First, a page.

Net mortgage borrowing fell £1.4bn in July, marking just the second fall in over a decade, but it is nevertheless being dubbed a sign of things to come.
Following a record month of net borrowing in June which reached £17.9bn, July experienced a slowdown in mortgage lending and approvals, according to the latest Bank of England data.
The number of mortgages approved for home purchases in July came to 75,200, down 6.4 per cent on the 80,300 approved in June.
Alongside a dip in mortgage borrowing and approvals, house sales slumped 63 per cent in July. HM Revenue & Customs figures saw just 73,740 property transactions last month, compared with 213,120 in June.
Spencer Wyer, vice president of product and technology at property market analysis firm Hometrack, said mortgage application data in August - typically a few months ahead of approvals - is showing “an ongoing drop in activity”.
“Looking ahead, we may anticipate a more significant drop off to come,” he concluded. “That said, we’ve only seen mortgage volumes in August drop half as much as we’d expect in a normal holiday season - probably due to the lack of holiday options and ongoing Covid-19 restrictions.”
Andrew Montlake, managing director of London-based independent mortgage broker Coreco, said “demand is still very much there”, as he dubbed the fall in mortgage approvals for July an inevitability after the stamp duty holiday wind down.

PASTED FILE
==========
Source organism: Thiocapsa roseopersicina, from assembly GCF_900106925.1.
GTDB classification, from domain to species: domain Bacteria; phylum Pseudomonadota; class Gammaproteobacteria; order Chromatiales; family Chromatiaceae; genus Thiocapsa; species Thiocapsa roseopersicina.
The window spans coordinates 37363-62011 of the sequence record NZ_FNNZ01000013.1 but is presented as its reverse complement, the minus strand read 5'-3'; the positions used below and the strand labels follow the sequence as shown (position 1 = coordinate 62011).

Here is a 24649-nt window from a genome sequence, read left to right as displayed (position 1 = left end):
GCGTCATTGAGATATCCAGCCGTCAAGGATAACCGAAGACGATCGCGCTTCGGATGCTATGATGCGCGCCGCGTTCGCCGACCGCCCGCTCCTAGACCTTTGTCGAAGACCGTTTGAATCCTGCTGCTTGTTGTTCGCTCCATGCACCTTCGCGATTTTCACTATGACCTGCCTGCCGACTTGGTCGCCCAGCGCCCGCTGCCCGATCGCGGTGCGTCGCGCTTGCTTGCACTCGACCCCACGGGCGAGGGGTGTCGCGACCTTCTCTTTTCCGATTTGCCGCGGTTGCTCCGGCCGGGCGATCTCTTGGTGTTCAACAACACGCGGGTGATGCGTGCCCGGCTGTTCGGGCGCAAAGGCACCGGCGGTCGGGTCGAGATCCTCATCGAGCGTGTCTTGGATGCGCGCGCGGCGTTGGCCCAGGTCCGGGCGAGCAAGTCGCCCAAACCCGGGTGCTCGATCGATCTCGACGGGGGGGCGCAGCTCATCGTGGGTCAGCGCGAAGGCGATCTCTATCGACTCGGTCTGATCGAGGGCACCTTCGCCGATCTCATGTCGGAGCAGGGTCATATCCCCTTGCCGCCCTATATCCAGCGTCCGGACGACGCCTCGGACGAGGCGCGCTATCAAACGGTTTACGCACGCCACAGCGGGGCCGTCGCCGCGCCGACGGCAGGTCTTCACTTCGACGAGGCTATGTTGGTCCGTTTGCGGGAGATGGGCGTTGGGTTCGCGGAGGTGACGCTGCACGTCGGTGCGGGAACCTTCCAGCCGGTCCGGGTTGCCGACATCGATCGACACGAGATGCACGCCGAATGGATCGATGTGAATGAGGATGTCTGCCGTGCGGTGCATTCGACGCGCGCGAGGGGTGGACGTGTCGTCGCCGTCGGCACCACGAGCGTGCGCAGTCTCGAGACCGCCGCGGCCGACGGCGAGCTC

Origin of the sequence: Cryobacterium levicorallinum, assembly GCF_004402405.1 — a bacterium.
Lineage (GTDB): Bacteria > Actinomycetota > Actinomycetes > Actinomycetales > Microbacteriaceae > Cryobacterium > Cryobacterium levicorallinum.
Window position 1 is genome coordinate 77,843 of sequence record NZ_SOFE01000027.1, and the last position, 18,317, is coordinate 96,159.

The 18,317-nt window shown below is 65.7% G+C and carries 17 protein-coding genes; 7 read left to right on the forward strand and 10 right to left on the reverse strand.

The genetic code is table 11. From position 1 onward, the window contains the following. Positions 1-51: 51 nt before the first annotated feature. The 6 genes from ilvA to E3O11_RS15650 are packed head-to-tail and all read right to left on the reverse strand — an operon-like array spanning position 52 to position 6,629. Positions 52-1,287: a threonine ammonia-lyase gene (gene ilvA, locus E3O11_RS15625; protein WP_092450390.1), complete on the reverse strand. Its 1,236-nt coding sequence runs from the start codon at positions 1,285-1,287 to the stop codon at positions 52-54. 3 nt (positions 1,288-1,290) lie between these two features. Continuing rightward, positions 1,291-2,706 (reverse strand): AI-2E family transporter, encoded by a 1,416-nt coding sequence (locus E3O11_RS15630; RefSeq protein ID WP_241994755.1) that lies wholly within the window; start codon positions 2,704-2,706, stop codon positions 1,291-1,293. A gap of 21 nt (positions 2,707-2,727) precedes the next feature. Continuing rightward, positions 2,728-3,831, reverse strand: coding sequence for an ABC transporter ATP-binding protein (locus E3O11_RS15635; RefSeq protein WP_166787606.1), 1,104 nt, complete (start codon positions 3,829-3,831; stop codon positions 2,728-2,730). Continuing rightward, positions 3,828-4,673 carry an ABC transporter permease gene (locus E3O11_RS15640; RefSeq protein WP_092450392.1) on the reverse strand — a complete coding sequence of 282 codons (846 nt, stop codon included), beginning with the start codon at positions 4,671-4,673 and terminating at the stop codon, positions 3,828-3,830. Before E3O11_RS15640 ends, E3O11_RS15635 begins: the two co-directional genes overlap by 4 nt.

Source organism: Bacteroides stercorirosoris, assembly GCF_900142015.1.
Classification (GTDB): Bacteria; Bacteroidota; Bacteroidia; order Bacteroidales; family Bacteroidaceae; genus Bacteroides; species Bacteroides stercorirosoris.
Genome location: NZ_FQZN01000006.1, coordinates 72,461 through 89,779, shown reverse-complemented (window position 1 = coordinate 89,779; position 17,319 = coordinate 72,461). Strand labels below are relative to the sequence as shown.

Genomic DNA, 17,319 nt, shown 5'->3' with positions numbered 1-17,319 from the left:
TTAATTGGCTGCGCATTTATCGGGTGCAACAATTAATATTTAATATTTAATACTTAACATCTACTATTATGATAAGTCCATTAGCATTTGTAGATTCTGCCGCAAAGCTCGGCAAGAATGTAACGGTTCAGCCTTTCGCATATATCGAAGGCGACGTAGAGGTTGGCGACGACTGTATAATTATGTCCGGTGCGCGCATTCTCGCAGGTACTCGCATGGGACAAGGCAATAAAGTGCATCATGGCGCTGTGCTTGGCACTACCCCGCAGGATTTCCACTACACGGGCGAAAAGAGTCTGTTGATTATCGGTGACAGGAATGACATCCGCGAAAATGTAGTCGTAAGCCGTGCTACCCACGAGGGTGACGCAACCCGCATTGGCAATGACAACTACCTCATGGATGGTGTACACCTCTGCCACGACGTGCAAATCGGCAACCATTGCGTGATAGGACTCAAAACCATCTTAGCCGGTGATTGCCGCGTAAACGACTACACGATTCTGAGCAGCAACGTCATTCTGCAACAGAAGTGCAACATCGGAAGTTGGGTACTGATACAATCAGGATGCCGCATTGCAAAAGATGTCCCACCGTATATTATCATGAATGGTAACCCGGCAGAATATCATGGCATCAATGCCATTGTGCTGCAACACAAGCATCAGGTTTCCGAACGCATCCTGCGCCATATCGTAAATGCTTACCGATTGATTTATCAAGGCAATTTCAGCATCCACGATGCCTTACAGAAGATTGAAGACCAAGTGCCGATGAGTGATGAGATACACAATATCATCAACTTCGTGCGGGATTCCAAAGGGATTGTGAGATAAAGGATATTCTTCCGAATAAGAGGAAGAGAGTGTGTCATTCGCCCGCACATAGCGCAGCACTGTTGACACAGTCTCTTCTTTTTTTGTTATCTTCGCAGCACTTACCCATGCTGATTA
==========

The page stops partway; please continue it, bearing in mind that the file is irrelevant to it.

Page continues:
On July 1 the tax-free rate fell from no stamp duty on the first £500,000 of a property, to no stamp duty on the first £250,000.
“What's lacking is the supply to match [demand],” said Montlake.
Experts are concerned the market is suffering under a lack of available housing, which isn’t expected to resolve itself until next year despite government initiatives to boost it.
“The continued lack of stock is the issue for many as we head into autumn,” said Tomer Aboody, director of property lender MT Finance.
“Without some sort of extended stamp duty holiday for downsizers, there is little incentive for older homeowners to move to a smaller property and free up family homes.'
Aboody said the “slowing down and recalibrating of the market is to be expected”.
So far confidence remains strong, he said but he reckons the UK’s decreasing housing stock could abate some of this confidence.
Borrowing has been aided by lenders cutting their ratesto historic lows in an effort to keep up momentum in the market.
In July, the ‘effective’ UK mortgage interest rate on newly drawn mortgages decreased 12 basis points to 1.83 per cent, according to the Bank of England's Money and Credit report.
The government distributed billions to build affordable housing today (August 31), the effects of which won’t be felt for some months to come.
Imran Hussain, director of Nottingham-based independent mortgage broker Harmony Financial Services, said “the lack of properties for sale remains a problem”, despite demand from first-time buyers being “still strong”.